Homologs and variants of a Lu. longipalpis polypeptide are typically characterized by possession of at least 75%, for example at least 80%, sequence identity counted over the full length alignment with the amino acid sequence of the Lu. longipalpis polypeptide using the NCBI Blast 2.0, gapped blastp set to default parameters. The comparison between the sequences is made over the full length alignment with the amino acid sequence given in this present disclosure, employing the Blast 2 sequences function using the default BLOSUM62 matrix set to default parameters, (gap existence cost of 11, and a per residue gap cost of 1).
When aligning short peptides (fewer than around 30 amino acids), the alignment should be performed using the Blast 2 sequences function, employing the PAM30 matrix set to default parameters (open gap 9, extension gap 1 penalties). Proteins with even greater similarity to the reference sequences will show increasing percentage identities when assessed by this method, such as at least 80%, at least 85%, at least 90%, at least 95%, at least 98%, or at least 99% sequence identity. When less than the entire sequence is being compared for sequence identity, homologues and, variants will typically possess at least 80% sequence identity over short windows of 10-20 amino acids, and may possess sequence identities of at least 85% or at least 90% or 95% depending on their similarity to the reference sequence. Methods for determining sequence identity over such short windows are available at the NCBI website on the internet. One of skill in the art will appreciate that these sequence identity ranges are provided for guidance only; it is entirely possible that strongly significant homologues could be obtained that fall outside of the ranges provided.
Specific binding agent: An agent that binds substantially only to a defined target. Thus a Lu. longipalpis specific binding agent is an agent that binds substantially to a Lu. longipalpis polypeptide.
In one embodiment, the specific binding agent is a monoclonal or polyclonal antibody that specifically binds the Lu. longipalpis polypeptide.
Subject: Living multi-cellular vertebrate organisms, a category that includes both human veterinary subjects, including human and non-human mammals. In one embodiment, the subject is a member of the canine family, such as a dog. In another embodiment, the subject is a human.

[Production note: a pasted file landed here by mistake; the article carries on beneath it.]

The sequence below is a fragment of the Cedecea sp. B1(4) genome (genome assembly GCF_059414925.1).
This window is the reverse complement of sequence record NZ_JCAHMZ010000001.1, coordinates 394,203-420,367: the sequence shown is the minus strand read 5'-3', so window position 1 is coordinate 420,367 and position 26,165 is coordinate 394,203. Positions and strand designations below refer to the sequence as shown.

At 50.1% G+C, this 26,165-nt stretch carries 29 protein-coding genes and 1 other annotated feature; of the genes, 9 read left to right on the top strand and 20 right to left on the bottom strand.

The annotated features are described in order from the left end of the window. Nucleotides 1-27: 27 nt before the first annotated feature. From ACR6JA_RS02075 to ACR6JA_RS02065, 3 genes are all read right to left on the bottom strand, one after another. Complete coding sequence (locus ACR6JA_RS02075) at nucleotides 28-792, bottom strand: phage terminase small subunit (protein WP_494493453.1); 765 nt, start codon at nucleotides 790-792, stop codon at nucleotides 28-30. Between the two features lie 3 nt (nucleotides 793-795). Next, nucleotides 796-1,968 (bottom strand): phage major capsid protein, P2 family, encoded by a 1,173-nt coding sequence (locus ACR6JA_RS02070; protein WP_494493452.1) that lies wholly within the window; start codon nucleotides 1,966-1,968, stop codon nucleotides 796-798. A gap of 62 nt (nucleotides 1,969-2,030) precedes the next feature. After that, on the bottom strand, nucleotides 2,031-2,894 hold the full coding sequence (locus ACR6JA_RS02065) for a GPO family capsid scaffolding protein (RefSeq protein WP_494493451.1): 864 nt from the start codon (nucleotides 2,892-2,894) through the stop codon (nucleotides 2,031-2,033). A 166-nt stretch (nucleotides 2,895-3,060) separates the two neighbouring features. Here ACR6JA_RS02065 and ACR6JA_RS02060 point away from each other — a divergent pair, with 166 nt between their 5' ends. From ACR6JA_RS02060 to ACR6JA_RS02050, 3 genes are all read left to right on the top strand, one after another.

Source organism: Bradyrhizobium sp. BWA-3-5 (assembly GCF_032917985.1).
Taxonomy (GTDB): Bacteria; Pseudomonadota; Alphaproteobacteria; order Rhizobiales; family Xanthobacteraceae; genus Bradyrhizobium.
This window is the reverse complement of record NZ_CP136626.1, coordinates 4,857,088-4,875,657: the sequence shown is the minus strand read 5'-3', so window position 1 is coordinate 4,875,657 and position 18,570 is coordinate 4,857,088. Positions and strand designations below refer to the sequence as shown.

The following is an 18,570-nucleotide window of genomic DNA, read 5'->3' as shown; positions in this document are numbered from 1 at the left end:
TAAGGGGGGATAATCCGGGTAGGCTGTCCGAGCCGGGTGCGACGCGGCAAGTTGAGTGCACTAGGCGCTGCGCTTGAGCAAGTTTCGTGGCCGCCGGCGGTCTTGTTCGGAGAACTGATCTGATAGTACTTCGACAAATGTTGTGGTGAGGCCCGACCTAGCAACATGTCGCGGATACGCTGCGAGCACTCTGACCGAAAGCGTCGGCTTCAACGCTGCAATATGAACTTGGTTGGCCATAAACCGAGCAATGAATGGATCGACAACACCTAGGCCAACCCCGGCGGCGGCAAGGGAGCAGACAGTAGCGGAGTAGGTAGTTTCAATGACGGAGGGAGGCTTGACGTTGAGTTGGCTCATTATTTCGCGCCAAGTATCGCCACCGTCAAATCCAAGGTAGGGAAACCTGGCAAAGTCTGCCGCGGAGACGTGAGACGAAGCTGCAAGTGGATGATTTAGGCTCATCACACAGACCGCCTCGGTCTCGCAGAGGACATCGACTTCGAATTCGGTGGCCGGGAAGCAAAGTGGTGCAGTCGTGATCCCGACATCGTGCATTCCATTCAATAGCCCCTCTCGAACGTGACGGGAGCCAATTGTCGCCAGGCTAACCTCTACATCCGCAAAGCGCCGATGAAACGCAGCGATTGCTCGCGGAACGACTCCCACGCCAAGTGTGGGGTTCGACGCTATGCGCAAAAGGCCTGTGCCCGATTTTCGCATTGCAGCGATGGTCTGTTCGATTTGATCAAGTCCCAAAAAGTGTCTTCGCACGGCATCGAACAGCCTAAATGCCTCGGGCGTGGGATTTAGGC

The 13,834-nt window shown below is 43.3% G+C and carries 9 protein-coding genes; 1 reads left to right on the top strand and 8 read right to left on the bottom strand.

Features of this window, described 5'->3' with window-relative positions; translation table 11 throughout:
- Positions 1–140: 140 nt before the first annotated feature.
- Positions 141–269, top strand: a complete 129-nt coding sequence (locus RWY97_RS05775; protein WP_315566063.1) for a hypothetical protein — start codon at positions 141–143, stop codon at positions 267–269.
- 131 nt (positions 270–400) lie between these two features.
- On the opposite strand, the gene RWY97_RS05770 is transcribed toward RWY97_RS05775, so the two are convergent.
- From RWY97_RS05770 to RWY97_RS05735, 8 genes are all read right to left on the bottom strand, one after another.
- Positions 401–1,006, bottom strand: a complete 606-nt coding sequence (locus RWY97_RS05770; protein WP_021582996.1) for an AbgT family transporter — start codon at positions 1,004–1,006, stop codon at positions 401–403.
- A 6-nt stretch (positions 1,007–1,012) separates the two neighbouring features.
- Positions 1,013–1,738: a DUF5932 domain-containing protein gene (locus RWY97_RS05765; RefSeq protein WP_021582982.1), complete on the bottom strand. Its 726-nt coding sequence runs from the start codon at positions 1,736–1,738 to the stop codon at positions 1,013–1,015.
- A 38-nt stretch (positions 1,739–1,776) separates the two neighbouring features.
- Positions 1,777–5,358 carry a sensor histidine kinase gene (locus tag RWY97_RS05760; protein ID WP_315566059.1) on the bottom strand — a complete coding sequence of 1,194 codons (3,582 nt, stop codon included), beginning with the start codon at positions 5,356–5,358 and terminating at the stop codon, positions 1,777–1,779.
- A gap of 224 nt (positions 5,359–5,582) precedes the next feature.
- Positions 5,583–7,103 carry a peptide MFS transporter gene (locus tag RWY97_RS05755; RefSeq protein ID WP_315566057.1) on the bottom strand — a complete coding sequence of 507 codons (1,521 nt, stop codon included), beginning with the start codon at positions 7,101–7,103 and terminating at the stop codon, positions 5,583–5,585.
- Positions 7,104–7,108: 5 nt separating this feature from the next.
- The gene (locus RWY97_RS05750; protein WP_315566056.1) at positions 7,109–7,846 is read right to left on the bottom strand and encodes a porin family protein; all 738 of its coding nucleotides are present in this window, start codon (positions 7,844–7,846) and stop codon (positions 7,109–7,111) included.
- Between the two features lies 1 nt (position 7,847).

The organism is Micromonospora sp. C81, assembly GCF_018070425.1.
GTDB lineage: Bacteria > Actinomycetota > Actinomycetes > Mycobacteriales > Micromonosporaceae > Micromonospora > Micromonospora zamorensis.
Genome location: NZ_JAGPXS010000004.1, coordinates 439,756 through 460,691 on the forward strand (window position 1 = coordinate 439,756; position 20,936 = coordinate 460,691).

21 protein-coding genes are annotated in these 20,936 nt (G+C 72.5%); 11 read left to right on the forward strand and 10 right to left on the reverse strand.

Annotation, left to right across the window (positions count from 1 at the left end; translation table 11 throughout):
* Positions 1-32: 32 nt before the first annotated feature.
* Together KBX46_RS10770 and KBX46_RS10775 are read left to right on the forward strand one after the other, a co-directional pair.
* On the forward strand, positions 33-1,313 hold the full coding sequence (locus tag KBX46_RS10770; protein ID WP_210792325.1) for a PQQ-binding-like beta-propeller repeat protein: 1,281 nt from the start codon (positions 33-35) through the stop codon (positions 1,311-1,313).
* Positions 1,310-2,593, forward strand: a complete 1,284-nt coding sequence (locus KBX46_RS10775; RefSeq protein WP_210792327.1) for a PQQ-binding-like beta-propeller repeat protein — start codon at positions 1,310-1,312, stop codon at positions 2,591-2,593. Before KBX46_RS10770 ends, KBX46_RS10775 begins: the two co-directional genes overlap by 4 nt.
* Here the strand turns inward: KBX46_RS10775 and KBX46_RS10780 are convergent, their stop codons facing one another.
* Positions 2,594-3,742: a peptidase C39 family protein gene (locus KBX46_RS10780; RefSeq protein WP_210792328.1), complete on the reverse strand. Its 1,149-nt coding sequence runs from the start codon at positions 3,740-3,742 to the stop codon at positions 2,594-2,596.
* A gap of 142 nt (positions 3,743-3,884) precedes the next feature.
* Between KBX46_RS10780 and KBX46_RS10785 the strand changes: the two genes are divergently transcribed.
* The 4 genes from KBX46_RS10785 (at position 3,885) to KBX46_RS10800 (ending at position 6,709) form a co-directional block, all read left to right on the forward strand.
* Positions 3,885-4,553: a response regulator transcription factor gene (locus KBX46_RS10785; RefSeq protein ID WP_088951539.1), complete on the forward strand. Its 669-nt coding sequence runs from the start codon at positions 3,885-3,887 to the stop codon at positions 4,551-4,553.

T Cell: A white blood cell critical to the immune response. T cells include, but are not limited to, CD4.sup.+ T cells and CD8.sup.+ T cells. A CD4.sup.+ T lymphocyte is an immune cell that carries a marker on its surface known as "cluster of differentiation 4" (CD4). These cells, also known as helper T cells, help orchestrate the immune response, including antibody responses as well as killer T cell responses. CD8.sup.+ T cells carry the "cluster of differentiation 8" (CD8) marker. In one embodiment, a CD8.sup.+ T cells is a cytotoxic T lymphocytes. In another embodiment, a CD8 cell is a suppressor T cell.
Therapeutically active polypeptide: An agent, such as a Lu. longipalpis polypeptide, that causes induction of an immune response, as measured by clinical response (for example, increase in a population of immune cells, production of antibody that specifically binds the Lu. longipalpis polypeptide, a measurable reduction in symptoms resulting from exposure to Leishmania, or protection from infection with Leishmania). Therapeutically active molecules can also be made from nucleic acids. Examples of a nucleic acid based therapeutically active molecule is a nucleic acid sequence that encodes a Lu. longipalpis polypeptide, wherein the nucleic acid sequence is operably linked to a control element such as a promoter. Therapeutically active agents can also include organic or other chemical compounds that mimic the effects of the Lu. longipalpis polypeptide.
The terms "therapeutically effective fragment of a Lu. longipalpis polypeptide" includes any fragment of the Lu. longipalpis polypeptide, or variant of the Lu. longipalpis polypeptide, or fusion protein including a Lu. longipalpis polypeptide, that retains a function of the Lu. longipalpis polypeptide (such as immunogenicity), or retains the ability to reduce the symptoms from exposure to Leishmania, or to protect from infection with Leishmania.
Thus, in one embodiment, a therapeutically effective amount of a fragment of Lu. longipalpis polypeptide is an amount used to generate an immune response to the polypeptide. In another embodiment, a therapeutically effective amount of a fragment of a Lu. longipalpis polypeptide is an amount of use to prevent or treat a Leishmania infection in a subject. Treatment refers to a therapeutic intervention that confers resistance to infection with Leishmania, or a reduction in the symptoms associated with exposure to Leishmania. Specific, non-limiting examples of a polypeptide fragment are the N-terminal half or the C-terminal half of one of the P. Lu. longipalpis polypeptide disclosed herein. It should be noted that fusion proteins are included, such as a fusion with six histidine residues, a c-myc tag, or any other polypeptide tag. Such fusions are known to one of skill in the art, and are often used in protein purification.